Stacey Abrams Has As Much Chance of Winning As Florida Beating Georgia This Weekend

… and other fun statistical factoids.

Will Leitch

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During the 2016 Presidential Election, I hosted a daily podcast for my old Website Sports On Earth. This podcast featured a different guest every day, as well an intro from me that ran down the day’s sports news and made a few jokes. For the second half of 2016, part of my daily spiel was to inform listeners of that day’s Odds of Donald Trump Becoming the Leader of the Free World Update, via FiveThirtyEight. These numbers were usually low, maybe 21 percent, maybe 17 percent, never lower than 15, never really higher than, like 34. But even though these numbers were small — particularly compared to how high Hillary Clinton’s numbers, sitting right next to Trump’s, always looked — I tried to remind readers of how commonly such unlike events happened all the time. When Trump reached his high point of 34, I noted that “the odds of Donald Trump becoming the most powerful person on the planet are now the same as Tony Gwynn getting a base hit.” That seemed a good way to drive the point home … particularly when he did ultimately become the most powerful man on the planet. Line drive to left, base hit Gwynn.

The point — one that FiveThirtyEight founder and editor-in-chief Nate Silver makes constantly — is that extremely unlikely events happen all the time. Just because something unlikely happens doesn’t mean that the people putting percentages on the likelihood of it happening were wrong; it just means something unlikely happened. FiveThirtyEight had Trump with 29 percent odds of winning in 2016, which is not saying he wasn’t going to win. It was just saying there was a 29 percent chance of it. That’s the odds of Nolan Arenado getting a hit. That happens all the time: He’s going to be in the Hall of Fame for all the hits he gets.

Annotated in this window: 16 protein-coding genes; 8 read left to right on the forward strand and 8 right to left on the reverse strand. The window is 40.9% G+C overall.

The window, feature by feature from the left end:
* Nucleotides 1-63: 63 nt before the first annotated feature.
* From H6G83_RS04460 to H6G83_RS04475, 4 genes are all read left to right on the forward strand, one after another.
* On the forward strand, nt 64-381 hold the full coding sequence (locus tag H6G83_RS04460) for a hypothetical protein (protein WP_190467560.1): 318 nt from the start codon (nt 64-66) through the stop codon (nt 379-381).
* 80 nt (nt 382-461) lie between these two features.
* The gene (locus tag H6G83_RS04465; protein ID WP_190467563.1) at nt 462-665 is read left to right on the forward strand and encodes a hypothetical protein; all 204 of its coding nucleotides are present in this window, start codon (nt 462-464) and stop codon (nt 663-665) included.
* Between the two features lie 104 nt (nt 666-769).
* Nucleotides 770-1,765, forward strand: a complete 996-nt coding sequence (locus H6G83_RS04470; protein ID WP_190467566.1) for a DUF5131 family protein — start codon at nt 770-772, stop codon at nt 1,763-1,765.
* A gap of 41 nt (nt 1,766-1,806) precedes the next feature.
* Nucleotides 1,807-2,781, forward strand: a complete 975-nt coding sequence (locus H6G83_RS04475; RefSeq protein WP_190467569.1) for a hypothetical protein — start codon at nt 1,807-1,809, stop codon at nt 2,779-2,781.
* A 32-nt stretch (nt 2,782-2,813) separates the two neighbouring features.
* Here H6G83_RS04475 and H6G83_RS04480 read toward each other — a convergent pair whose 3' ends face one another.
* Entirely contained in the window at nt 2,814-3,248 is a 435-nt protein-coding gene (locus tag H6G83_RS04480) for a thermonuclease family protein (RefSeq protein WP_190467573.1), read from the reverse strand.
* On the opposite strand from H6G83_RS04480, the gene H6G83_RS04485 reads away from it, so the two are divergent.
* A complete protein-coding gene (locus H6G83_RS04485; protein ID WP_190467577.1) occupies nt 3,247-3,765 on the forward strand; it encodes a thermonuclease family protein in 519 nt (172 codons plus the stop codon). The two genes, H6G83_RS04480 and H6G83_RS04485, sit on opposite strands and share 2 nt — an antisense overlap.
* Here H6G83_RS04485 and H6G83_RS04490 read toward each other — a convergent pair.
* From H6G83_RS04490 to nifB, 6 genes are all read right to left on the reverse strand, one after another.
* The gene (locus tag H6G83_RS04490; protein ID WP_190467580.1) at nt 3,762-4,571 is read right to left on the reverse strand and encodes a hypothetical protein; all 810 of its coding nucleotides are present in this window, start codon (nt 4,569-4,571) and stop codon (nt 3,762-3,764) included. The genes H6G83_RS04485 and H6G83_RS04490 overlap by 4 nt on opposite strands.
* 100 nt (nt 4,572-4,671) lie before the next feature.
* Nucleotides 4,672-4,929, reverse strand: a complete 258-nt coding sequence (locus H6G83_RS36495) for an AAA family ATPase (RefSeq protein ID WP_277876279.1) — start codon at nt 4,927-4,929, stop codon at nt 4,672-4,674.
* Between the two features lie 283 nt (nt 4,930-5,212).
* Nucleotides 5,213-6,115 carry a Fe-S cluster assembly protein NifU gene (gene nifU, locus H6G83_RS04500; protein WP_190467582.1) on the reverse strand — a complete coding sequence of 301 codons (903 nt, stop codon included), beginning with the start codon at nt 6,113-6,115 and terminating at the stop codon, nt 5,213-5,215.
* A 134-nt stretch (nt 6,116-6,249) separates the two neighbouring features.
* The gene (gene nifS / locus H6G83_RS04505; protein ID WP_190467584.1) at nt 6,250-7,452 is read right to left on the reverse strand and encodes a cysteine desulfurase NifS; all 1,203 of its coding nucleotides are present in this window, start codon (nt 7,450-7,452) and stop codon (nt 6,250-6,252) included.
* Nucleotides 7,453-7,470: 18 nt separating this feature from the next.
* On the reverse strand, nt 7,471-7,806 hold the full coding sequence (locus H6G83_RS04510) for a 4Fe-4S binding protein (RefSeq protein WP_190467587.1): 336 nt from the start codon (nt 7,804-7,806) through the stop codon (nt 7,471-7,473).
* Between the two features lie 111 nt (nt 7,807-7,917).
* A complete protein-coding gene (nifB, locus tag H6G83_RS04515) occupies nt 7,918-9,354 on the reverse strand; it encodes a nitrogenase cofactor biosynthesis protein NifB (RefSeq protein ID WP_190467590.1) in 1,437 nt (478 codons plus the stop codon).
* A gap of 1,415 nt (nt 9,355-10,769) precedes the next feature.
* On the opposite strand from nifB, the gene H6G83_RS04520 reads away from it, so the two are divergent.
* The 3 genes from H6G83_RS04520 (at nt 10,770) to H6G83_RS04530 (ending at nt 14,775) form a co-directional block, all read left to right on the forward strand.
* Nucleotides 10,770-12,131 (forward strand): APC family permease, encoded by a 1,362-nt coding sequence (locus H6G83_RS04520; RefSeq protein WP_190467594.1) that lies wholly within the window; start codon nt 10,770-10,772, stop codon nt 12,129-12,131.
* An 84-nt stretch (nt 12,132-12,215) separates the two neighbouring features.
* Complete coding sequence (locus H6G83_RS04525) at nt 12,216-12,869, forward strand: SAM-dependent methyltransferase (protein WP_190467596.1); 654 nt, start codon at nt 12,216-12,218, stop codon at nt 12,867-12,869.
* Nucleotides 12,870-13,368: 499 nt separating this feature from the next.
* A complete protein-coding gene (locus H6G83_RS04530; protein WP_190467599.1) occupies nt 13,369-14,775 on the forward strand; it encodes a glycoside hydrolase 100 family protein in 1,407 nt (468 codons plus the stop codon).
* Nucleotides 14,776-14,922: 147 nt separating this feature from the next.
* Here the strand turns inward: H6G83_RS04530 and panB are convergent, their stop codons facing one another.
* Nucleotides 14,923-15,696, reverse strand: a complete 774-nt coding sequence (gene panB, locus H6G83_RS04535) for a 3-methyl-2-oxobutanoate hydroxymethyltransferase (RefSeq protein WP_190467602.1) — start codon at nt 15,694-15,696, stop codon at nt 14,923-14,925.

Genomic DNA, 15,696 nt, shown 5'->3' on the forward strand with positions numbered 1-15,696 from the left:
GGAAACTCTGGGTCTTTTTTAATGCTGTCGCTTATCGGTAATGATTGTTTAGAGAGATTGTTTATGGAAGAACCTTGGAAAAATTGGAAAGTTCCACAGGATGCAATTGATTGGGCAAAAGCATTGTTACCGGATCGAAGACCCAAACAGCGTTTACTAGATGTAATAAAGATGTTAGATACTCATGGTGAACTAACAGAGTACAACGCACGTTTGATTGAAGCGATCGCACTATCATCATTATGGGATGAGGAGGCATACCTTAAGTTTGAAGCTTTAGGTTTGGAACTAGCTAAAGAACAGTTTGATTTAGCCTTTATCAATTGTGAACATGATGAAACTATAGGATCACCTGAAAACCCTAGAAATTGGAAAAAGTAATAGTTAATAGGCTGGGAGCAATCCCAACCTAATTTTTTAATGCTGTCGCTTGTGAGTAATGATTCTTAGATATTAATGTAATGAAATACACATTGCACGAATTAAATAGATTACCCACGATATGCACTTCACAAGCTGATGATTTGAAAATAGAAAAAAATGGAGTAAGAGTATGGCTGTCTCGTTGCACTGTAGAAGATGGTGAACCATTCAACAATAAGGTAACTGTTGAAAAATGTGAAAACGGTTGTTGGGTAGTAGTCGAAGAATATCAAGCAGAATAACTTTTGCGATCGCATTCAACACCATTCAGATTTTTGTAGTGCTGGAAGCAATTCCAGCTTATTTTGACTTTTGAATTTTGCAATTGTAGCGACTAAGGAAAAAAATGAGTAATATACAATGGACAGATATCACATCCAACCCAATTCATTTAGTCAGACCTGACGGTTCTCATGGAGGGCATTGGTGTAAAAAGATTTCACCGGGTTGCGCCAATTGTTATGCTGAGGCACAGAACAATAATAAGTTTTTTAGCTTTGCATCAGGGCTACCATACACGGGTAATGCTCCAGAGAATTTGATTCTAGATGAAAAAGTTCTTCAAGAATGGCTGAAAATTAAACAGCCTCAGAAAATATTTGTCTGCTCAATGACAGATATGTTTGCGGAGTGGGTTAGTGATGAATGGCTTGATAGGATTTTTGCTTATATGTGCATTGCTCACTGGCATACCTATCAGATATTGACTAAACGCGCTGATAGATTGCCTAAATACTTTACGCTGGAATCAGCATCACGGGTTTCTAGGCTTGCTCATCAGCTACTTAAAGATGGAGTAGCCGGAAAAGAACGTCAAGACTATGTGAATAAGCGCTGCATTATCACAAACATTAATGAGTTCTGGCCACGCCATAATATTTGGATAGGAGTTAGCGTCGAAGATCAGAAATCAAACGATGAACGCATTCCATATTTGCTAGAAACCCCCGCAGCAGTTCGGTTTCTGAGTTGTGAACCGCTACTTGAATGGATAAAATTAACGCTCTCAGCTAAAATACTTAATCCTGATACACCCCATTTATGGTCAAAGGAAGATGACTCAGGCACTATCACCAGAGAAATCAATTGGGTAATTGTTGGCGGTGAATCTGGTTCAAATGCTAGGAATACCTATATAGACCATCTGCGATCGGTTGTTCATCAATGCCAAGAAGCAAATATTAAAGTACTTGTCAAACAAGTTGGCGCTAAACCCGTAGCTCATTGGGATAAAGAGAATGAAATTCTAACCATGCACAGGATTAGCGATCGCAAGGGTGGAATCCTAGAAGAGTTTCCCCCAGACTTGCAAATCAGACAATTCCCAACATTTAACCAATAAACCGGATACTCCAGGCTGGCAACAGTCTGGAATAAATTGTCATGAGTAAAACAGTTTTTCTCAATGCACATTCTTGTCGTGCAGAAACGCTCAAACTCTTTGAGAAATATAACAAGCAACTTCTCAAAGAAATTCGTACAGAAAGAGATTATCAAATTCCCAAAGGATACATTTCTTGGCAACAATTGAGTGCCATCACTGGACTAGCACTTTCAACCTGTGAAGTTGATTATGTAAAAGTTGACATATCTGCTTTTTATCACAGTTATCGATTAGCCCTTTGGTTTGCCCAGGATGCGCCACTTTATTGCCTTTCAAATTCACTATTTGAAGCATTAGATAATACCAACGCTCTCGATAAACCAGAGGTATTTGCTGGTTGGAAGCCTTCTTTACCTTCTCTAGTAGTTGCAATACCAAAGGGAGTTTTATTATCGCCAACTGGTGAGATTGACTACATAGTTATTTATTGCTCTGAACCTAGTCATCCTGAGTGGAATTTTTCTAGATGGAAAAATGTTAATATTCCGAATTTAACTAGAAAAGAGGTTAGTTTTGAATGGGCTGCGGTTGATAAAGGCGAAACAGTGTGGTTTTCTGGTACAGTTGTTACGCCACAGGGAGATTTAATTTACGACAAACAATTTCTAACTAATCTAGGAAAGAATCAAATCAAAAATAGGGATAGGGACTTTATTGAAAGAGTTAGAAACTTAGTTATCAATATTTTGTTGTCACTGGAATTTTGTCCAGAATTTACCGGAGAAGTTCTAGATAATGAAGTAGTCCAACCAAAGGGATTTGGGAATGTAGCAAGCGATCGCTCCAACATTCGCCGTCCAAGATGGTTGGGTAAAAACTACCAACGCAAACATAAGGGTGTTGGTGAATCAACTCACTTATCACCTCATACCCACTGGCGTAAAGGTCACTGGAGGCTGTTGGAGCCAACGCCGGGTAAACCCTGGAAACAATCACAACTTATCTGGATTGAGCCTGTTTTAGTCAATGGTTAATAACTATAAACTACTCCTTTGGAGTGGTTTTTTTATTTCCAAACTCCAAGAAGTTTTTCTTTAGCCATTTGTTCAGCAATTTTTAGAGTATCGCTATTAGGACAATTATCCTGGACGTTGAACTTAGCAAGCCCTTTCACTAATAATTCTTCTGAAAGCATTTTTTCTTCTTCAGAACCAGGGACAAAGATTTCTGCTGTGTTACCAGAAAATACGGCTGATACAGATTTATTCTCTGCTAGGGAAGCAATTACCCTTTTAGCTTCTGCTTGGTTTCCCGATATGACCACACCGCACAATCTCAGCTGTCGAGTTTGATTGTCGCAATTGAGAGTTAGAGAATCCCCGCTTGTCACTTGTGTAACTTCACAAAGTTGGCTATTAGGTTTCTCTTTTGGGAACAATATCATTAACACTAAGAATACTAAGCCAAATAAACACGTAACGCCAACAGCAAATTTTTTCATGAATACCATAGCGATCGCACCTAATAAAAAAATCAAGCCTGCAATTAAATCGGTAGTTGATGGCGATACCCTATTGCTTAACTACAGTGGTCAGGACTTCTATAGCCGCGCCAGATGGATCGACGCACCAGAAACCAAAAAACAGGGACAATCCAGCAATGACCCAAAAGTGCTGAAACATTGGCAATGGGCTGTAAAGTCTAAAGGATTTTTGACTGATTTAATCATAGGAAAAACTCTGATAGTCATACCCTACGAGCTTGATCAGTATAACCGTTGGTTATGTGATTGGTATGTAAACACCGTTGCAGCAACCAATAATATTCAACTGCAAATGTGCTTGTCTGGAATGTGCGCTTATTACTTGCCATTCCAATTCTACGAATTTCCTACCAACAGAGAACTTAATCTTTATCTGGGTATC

So that’s how I still try to process FiveThirtyEight’s odds: Through sports. Sports provides a constant stream of unlikely events, but sports provides many more likely events: It’s why good teams are good and bad teams are bad. We remember when the bad team pulls off the upset, but usually, the good team wins by a ton and we don’t even notice.

So, then, here are some looks at some key races, less than two weeks out from Election…

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Will Leitch

Author of six books, including “How Lucky” and "The Time Has Come." NYMag/MLB.. Founder, Deadspin. https://williamfleitch.substack.com